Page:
Had a limited theatrical release in cinemas See more »
When the killer cuts off a woman's face, the killer reveals to the camera a face mask which would be used for skin care, covered in blood with the holes for eyes and the mouth, while the eyelids, nose and mouth are still stuck on. It would also be impossible for the killer to cut off her entire face in such a short period of time since skin is so thick, and her skin could not possibly be as thin as a cosmetic facial mask. See more »
repetitious and not very interesting, but plenty of convincing vomit gore
I won't bother trying to describe the movie or plot, since there wasn't a lot of the latter in evidence, and others have summarized some of the events amply already.
I'm not really a fan of this type of movie. In some way I appreciate that people are exploring the extremes of gore, but when trying to be gross they often fail to be engrossing. I think a documentary about the people who make and/or enjoy watching these movies would be more interesting (and am thus looking forward to J.T. Petty's S&MAN).
I can't say that there was a moment during the movie where I was shocked or scared or close to vomiting. There are some things that worked artistically in a way, like the intercutting between the video of the child and the other scenes at the beginning and end. The rippling water over a face was striking. I liked the music, though I couldn't identify it.
I found the interviews by Digital Retribution and Inside the Meatgrinder with the director and also his message board comments following the Dreamin' Demon review to be more interesting. A few of the things he mentioned were that the making of the movie followed his viewing the porno movies of Max Hardcore as well as "Asian and Brazilian Scat and Vomit features" and the relationship he intended between events of the movie and events in the last days of Kurt Cobain. I had sort of guessed the former, but hadn't picked up on the latter at all.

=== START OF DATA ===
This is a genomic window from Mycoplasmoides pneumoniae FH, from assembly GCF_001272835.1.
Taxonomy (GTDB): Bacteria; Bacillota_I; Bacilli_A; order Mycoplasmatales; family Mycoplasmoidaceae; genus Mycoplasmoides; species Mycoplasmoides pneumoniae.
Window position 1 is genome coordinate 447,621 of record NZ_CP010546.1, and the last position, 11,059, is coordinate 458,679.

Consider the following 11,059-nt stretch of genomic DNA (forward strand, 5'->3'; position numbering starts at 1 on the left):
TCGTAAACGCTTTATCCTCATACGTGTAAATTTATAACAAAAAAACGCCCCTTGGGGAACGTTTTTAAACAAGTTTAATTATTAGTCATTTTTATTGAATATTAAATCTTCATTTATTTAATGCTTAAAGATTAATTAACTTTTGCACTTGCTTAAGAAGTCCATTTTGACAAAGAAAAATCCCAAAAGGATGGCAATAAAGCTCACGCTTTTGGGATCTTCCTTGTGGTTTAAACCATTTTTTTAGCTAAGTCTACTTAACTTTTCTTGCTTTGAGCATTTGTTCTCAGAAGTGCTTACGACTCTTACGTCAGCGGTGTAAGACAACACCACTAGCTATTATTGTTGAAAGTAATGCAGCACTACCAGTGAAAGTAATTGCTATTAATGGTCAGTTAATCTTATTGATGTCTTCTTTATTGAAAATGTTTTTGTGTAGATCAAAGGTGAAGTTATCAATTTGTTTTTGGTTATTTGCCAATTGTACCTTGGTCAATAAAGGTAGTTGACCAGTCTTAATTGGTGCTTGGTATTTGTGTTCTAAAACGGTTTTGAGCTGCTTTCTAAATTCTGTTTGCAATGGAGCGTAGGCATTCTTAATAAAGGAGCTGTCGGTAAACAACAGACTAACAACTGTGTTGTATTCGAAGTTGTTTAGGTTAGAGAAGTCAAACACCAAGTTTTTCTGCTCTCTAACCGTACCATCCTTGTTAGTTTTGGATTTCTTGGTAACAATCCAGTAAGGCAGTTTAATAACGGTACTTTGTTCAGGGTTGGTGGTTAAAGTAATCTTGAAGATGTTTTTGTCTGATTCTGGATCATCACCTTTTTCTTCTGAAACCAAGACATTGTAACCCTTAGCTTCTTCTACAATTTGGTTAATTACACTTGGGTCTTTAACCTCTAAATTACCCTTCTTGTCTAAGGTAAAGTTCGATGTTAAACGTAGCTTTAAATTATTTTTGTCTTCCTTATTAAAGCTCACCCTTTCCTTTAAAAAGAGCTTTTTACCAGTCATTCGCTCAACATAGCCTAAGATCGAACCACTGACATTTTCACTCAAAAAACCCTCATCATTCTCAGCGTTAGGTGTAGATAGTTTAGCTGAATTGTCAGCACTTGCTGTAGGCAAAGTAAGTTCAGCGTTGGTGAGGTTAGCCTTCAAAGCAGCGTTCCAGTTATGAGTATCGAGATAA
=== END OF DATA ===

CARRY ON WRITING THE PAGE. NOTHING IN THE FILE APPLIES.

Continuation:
Perhaps surprisingly, a scene from the movie was cut by the director. He seems to indicate he was legally required to do so, though since it was not submitted to the MPAA for a rating, I'm not sure why.
Those who really didn't like the movie might be afraid to hear that the director intends it to be the first part of a trilogy. Hopefully by further exploring the idea the director will find ways to draw the viewers in more, to make it more interesting or accessible while still being repulsive. Possibly the commentary tracks and other extras may be of interest, but I have not had the opportunity.
15 of 23 people found this review helpful.
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